By the time my son was a year old breastfeeding was my dirty secret.
I fought incredibly hard to breastfeed my son, Cygnet. I breastfed a bit in the hospital after birth. Or at least I thought I did. I was never actually sure whether Cygnet got any milk or whether he was just there latched on for comfort. The midwives insisted on giving him formula in the hospital. They were really busy. They were lovely but they didn’t have the time to help me with the whole breastfeeding thing.
It took about a week for my milk to come in. I was never actually sure when it did. Cygnet lost over 10% of his birth weight. The midwives recommended that I supplement with formula at every feed. I was instructed to breastfeed for twenty minutes at the beginning of each feeding session and then top him up with as much formula as he wanted.
He wanted more and more formula…and I felt more and more like a failure.
There is nothing so crushing for a new mother as the feeling that you are unable to provide for your child.
It took weeks, in fact about six weeks, for me to be convinced that I was actually producing milk and even then I googled constantly for tips on how to increase milk supply. I took fenugreek. I drank breastfeeding teas. I ate oats in abundance. I expressed like a demon.
My now ex said that I should give up. He accused me of starving our child with my stubbornness. I continued to breastfeed. I continued to express milk every two hours. I gradually reduced the amount of formula that I was giving Cygnet. His weight was creeping up. And by about eight weeks I was able to cut out the formula altogether.
Breastfeeding was never easy, but I was incredibly proud of myself for doing it. I am incredibly proud of myself for my strength and perseverance.
Breastfeeding isn’t for everyone and I am not even convinced that breast is always best. The last thing I want this to be is a preachy post. It isn’t. I was proud of myself for breastfeeding because it was important and personal to me.
Cygnet is now two, and I gave up breastfeeding a week ago.
When Cygnet was 6 weeks old I congratulated myself because I was still breastfeeding.
When Cygnet was 3 months old I congratulated myself because I was still breastfeeding.
When Cygnet was 6 months old I congratulated myself for achieving my 6 month breastfeeding goal.
When I returned to work when Cygnet was 7 months I congratulated myself for continuing to feed him in the morning, before he went to bed and then for a ‘dream feed’ at 10:30pm.
By the time Cygnet turned 12 months old it felt like breastfeeding was my dirty secret.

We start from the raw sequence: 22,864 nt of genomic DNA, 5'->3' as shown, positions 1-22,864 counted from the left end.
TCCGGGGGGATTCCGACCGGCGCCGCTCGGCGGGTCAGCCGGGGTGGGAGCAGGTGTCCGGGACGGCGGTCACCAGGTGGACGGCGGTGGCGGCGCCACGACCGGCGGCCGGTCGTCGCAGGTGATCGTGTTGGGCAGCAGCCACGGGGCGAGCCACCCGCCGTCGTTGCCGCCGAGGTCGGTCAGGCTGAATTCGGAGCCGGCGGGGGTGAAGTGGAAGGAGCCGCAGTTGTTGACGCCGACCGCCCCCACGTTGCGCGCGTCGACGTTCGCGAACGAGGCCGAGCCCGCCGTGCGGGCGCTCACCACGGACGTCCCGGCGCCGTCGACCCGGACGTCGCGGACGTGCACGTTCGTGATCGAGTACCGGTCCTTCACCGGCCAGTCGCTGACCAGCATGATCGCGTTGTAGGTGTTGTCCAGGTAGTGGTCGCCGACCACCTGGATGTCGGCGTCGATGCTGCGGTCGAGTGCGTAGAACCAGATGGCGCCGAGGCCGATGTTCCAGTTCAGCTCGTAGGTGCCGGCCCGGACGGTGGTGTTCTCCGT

I no longer breastfed anywhere but at home. I stopped talking about breastfeeding. I stopped wearing maternity bras. I prayed that Cygnet would not grab at my breasts when we were out of the flat.
But I was really enjoying breastfeeding and Cygnet was enjoying it too. Breastfeeding was a nice part of our routine. Breastfeeding enabled us to connect before I went to work and again at the end of the day when I returned. It was really important for both of us.
I separated with Cygnet’s father when Cygnet was five and a half months old. I contemplated stopping breastfeeding when I started sleeping with someone when Cygnet was about eighteen months old. I never told the guy that I was breastfeeding, and I would get a bit nervous when he touched my breasts. Breastfeeding was my dirty secret and I am lucky that I have never been a leaker! Sex with someone who isn’t the father of your child when you are still breastfeeding feels a bit strange.
But I didn’t want to give up. My desire to breastfeed had eclipsed the sun. I was proud of myself for having made it work. I knew that, as a newly single mum in her mid-30s, this was probably going to be my only chance to breastfeed. I just wasn’t ready to give up.
I finally gave up last week. The time had come. Our breastfeeding sessions had got shorter and shorter. Cygnet wasn’t really taking any milk. I didn’t feel that I was really producing any. Our night time routine includes lots of cuddles. I didn’t feel that we needed the breastfeeding any more and neither did Cygnet.
On the first night I took him for a play date after nursery. He was so tired when we got home that he fell straight asleep.
On the second night he stayed overnight at his Daddy’s house.
On the third night he seemed satisfied with the explanation that “boobies have gone away”. The high necked t-shirt helped.
On the fourth night he didn’t even ask.
He was definitely ready. We were both ready.
I don’t miss it now. It was the right time to give up. I am still incredibly proud of myself and I will cherish the extended breastfeeding memories.
Goodbye breastfeeding. For now, and probably forever.